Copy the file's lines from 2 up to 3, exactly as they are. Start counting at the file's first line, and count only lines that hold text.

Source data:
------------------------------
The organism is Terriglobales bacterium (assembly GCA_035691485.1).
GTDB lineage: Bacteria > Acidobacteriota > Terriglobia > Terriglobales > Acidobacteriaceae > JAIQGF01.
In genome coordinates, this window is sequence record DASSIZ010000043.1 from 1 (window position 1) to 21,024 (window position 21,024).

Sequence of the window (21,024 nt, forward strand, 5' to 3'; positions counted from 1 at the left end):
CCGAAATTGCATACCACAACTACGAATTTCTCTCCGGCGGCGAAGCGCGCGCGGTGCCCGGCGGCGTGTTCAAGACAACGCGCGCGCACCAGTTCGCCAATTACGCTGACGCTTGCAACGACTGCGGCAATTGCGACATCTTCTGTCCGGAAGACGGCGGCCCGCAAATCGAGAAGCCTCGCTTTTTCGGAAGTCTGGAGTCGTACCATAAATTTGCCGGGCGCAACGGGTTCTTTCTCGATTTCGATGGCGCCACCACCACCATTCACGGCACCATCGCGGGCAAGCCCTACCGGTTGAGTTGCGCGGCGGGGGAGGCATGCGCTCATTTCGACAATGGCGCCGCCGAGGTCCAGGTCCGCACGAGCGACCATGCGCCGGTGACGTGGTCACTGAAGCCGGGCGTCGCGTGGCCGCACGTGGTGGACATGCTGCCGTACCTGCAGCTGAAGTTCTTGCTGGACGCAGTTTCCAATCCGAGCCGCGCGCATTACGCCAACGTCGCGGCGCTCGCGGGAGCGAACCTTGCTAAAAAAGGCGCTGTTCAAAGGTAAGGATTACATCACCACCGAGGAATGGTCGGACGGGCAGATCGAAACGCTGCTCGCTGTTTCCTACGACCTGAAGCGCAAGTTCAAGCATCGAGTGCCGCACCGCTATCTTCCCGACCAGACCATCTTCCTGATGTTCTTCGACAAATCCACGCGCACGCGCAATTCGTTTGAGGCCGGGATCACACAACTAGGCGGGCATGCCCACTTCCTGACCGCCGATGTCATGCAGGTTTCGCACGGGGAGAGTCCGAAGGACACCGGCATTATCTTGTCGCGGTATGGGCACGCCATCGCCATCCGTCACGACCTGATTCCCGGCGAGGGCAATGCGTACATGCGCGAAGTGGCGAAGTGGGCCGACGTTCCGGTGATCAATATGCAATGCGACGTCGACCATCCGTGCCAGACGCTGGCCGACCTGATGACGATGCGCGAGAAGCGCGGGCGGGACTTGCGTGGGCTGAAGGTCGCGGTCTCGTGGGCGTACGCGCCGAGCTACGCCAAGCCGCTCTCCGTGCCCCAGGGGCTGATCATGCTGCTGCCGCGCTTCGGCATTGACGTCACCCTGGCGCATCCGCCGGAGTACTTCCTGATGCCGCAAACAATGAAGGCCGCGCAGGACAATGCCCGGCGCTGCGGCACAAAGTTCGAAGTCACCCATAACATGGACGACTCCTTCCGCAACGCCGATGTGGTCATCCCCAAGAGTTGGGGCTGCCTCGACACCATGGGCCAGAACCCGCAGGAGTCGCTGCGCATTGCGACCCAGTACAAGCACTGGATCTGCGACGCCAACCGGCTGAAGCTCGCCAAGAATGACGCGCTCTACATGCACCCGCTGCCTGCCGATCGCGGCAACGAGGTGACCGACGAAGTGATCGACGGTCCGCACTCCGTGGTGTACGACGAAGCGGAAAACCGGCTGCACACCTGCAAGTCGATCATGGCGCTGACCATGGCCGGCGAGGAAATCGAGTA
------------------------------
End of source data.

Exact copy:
GTDB lineage: Bacteria > Acidobacteriota > Terriglobia > Terriglobales > Acidobacteriaceae > JAIQGF01.
In genome coordinates, this window is sequence record DASSIZ010000043.1 from 1 (window position 1) to 21,024 (window position 21,024).